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Reading around, I found that minority interest is defined as interest in a company controlled by a company other than the parent company.

Does that mean that anytime a company A becomes a shareholder of company B, those shares becomes part of minority interest? Does that include mutual funds as well? What's the point of this?

When I look at an income statement, I see that "net income" is equal to "net income to company" minus "minority interest in earnings". Looking at the cashflow statements, I see that the net income represented there is the net income to company minus minority interest in earnings. Where does the latter go? Surely, the minority owners don't get a share of the income.

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If A owns 90% of B's voting shares, it controls B. The remaining 10% is the minority interest. Minority interest does not apply if A owns 100% of B.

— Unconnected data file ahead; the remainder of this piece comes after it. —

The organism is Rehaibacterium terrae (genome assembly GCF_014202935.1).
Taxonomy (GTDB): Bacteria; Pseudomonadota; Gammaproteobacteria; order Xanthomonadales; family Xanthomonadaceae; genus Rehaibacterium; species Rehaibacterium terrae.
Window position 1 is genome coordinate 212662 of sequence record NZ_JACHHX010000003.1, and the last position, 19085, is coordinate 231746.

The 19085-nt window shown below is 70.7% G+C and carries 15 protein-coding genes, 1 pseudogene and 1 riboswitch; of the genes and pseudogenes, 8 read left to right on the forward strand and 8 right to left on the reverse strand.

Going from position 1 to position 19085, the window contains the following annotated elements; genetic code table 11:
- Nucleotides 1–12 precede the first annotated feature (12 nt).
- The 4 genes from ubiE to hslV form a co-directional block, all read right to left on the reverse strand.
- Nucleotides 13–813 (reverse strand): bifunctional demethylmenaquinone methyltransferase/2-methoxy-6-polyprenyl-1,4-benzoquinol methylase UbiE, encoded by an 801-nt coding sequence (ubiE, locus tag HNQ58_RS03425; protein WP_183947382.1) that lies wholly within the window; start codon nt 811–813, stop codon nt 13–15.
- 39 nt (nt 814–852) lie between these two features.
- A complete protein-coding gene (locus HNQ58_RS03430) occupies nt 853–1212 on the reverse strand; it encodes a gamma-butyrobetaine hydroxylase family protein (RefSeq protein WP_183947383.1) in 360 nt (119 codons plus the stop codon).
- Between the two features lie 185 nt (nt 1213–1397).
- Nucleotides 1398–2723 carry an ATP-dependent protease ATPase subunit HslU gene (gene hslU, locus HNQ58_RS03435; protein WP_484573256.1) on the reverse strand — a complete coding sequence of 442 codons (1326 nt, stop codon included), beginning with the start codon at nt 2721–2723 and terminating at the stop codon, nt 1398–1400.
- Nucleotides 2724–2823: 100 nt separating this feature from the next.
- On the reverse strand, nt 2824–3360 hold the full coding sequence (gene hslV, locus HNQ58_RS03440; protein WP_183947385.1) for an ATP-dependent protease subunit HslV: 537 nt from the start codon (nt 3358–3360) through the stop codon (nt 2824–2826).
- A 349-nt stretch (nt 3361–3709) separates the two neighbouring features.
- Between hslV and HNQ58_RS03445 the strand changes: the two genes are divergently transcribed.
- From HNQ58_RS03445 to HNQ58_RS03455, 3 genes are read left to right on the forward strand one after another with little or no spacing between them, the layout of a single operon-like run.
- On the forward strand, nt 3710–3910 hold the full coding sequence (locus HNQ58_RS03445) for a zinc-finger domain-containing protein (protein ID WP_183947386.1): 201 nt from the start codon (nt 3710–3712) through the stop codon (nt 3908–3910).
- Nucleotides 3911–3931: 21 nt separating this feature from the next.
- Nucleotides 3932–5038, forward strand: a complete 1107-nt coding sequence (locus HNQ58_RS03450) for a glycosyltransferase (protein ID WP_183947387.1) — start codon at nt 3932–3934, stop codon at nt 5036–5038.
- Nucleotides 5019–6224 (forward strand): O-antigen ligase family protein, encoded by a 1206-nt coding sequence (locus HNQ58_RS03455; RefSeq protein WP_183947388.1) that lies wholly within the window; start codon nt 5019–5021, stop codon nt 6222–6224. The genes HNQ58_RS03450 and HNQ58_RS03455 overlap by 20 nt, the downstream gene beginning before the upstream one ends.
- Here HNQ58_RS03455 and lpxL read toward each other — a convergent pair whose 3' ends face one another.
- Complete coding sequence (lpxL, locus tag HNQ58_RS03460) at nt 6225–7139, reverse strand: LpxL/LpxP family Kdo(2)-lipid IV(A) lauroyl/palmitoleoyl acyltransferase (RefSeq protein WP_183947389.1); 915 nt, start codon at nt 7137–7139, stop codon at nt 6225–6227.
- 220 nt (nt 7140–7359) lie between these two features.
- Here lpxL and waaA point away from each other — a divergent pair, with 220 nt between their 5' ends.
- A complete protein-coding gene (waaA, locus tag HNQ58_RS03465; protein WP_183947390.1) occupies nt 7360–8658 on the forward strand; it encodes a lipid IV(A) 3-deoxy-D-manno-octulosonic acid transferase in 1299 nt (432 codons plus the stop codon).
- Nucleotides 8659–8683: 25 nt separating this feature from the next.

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When I look at an income statement, I see that "net income" is equal to "net income to company" minus "minority interest in earnings". Looking at the cashflow statements, I see that the net income represented there is the net income to company minus minority interest in earnings. Where does the latter go?

The rest goes into another line. See, this line "net income" allows you to evaluate the income OF THE COMPANY - if a company has a TON of interest earnings (hugh cash reserves, investments in other companies that pay a dividend) then unless you remove those (and keep them in another line item) they can turn a loosing company into a profitable one on paper. This is nice, but why keep the business around then ;) This is why they are removed - so to be able to evaluate the business of the company operations, without being overshadowed or influenced by investment income.

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